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February 28, 2016 | by  | in VUWSA |
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What do the VUWSA exec do?

Jonathan Gee—President

Your job is pretty full on. What are your top tips for stress relief?

Always have perspective and never lose your cool. Things often don’t go according to plan. Remember that it is usually not the end of the world, no matter how much it feels like it is in the moment. Often when something goes wrong or if you’re feeling stressed, it’s very hard to stop thinking about it. Never underestimate the power of just stepping away from the problem for an hour by doing something you enjoy (i.e. going for a run, watching Netflix). Then come back to it with a clearer mind. Perspective is everything!

Describe your favourite pair of socks:

My favourites are the ones that are talking points in meetings, or those that get lots of likes on Facebook. There’s a sock war going on at the VUWSA office at the moment and I am determined to win!

 

Rory Lenihan-Ikin—Welfare Vice President

How can students avoid going hungry?

Our Community Pantry service has free food parcels available if your cupboards are looking bare, and we give away free bread every Friday morning at the Kelburn reception. For cheap fruit and veges, the VUWSA market runs on Wednesdays from 10.00am–6.00pm in the Tim Beaglehole courtyard (outside the hub). The Free Store serves free food every weeknight at 6.00pm, and The Soup Kitchen serves free breakfast and dinner six days a week.

What needs to be done to improve student welfare?

HEAPS—here’s a few things:

A universal student allowance would mean less time working and a guarantee to pay for the basics while studying. A rental warrant-of-fitness for all flats would mean we wouldn’t have to put up with cold and mould. We need free, or discounted public transport, throughout the city—high school students get it, why not us? We need more support and prevention around issues that often go unnoticed: sexual violence, suicide and mental health, and accessibility for disabled students, among many others.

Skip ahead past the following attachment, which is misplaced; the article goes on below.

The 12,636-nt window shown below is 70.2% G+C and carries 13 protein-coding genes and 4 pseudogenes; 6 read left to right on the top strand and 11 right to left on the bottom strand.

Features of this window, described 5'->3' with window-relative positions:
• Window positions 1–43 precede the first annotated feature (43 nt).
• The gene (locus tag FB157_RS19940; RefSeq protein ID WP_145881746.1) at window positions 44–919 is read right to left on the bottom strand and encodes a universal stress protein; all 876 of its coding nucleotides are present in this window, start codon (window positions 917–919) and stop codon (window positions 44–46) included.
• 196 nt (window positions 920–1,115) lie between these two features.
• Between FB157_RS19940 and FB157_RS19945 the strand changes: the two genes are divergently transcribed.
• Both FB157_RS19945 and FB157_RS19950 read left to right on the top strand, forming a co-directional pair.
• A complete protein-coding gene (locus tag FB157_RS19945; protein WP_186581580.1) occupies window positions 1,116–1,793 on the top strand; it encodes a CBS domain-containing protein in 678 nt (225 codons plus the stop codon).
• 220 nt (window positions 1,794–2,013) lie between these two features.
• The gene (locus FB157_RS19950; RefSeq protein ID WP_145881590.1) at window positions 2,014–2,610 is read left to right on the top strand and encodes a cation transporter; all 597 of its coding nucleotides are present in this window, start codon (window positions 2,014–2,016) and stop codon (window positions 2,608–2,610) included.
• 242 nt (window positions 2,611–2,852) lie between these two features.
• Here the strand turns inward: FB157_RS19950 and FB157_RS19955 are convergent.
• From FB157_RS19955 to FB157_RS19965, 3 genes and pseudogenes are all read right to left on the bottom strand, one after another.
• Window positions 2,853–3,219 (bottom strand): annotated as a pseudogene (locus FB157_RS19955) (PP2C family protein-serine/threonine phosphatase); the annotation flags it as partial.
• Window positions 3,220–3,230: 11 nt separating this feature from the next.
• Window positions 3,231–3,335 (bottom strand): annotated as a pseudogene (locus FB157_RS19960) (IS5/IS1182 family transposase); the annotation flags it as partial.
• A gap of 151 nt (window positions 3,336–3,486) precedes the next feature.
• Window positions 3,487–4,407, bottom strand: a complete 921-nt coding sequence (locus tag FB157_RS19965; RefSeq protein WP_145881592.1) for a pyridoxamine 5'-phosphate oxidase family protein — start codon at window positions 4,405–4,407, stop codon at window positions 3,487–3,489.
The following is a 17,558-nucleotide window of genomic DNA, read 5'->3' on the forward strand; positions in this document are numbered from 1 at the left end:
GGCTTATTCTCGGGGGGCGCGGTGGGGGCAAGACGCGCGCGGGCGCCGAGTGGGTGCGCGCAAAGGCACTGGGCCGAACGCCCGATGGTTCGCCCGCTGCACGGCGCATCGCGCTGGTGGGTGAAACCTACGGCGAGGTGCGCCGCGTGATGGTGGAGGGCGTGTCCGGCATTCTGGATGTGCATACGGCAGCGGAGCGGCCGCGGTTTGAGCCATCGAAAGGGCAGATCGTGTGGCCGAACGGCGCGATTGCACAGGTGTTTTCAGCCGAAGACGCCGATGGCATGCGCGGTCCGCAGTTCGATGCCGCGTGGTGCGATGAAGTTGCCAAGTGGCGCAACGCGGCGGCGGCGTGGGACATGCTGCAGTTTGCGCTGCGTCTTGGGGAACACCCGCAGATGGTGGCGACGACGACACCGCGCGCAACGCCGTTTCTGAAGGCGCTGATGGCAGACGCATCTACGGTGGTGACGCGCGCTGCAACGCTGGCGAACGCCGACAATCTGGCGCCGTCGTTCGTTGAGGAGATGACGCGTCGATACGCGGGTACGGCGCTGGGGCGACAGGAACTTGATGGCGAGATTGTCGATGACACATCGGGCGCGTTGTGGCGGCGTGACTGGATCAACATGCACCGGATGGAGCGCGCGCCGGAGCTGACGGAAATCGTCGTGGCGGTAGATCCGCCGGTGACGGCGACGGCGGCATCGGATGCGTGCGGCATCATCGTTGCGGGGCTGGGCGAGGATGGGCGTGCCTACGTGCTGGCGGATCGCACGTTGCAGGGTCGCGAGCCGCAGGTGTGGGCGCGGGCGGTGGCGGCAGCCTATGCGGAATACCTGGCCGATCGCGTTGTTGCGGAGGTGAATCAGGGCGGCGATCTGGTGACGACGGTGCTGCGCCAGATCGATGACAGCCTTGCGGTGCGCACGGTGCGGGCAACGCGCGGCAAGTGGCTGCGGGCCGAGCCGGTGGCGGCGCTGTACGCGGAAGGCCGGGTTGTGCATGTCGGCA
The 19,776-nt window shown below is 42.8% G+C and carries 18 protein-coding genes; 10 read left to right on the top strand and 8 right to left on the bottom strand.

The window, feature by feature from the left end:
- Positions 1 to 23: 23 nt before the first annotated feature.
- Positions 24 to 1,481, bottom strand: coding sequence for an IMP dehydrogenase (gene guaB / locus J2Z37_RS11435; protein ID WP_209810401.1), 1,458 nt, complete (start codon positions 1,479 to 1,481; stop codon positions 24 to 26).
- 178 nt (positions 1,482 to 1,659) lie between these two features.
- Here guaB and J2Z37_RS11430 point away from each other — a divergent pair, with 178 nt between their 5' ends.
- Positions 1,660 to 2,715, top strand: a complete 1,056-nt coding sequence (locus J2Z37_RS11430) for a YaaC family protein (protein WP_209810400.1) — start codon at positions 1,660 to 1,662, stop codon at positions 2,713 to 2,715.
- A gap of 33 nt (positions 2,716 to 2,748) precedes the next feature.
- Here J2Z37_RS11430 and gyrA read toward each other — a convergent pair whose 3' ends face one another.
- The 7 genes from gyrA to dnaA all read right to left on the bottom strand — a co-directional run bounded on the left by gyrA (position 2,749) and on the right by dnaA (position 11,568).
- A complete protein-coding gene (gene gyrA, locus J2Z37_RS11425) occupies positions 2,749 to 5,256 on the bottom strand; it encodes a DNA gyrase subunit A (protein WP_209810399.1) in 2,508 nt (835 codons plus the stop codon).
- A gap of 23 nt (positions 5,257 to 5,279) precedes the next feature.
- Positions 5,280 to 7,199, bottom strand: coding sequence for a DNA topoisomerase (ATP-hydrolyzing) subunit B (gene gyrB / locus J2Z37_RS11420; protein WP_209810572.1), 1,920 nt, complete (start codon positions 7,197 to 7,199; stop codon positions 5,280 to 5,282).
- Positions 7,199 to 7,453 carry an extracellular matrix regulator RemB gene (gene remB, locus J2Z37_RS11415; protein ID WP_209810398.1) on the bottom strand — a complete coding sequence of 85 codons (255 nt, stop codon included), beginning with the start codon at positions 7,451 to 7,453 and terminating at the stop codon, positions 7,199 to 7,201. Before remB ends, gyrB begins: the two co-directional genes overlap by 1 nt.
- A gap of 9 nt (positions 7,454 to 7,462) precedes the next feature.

Jacinta Gulasekharam—Academic Vice President

Your job involves constantly going to meetings, how do you do it?

I drink good coffee. Also, feeling confident that you know the right questions to ask at the right time. Knowing what I say counts and makes a real difference, like when VUWSA stopped the university taking away a week of trimester two holidays. It’s not how, it’s why that keeps me going. That I’m here for students because VUWSA cares.

What’s your favourite nightclub?

That’s tricky! I’m loyal to Boogie having worked there last summer. However, at third year I’d say Dirty Little Secret rooftop bar.

Nathaniel Manning—Engagement Vice President

What’s the best event you’ve attended while at university?

By the time this goes to print, I will have attended G-Eazy, so I’m going to lock in G-Eazy. I’m writing this at 1.00am after the Toga Party, so I’m gonna go with the Toga Party (despite smelling of stale sweat and other people’s vomit). Jupiter Project and Sweet Mix Kids smashed it—so much better than the Toga Party I half attended in first year before stumbling to Hope Bros.

How much fun is too much fun?

There’s no such thing as too much fun! Anyone who says so either has FOMO, or is better at attending their lectures than me.

George Grainger—Treasurer/Secretary

How do you stay awake in meetings, such as ‘the Audit and Finance Committee’ meeting?

Deeply held smouldering passion. It might make me the most boring person alive, other than a meninist, but my personal taste for responsible fiscal management, balanced budgets, and transparent reporting sustains me.

How are VUWSA’s finances looking? (It’s just between you and all Salient readers)

There’s organisations that enjoy prosperity, and then there’s VUWSA. We’re keeping our head above water and providing the services students need and deserve. But the reality is everything costs money and we don’t have enough to keep serving an ever-growing student population unless we get more money coming in.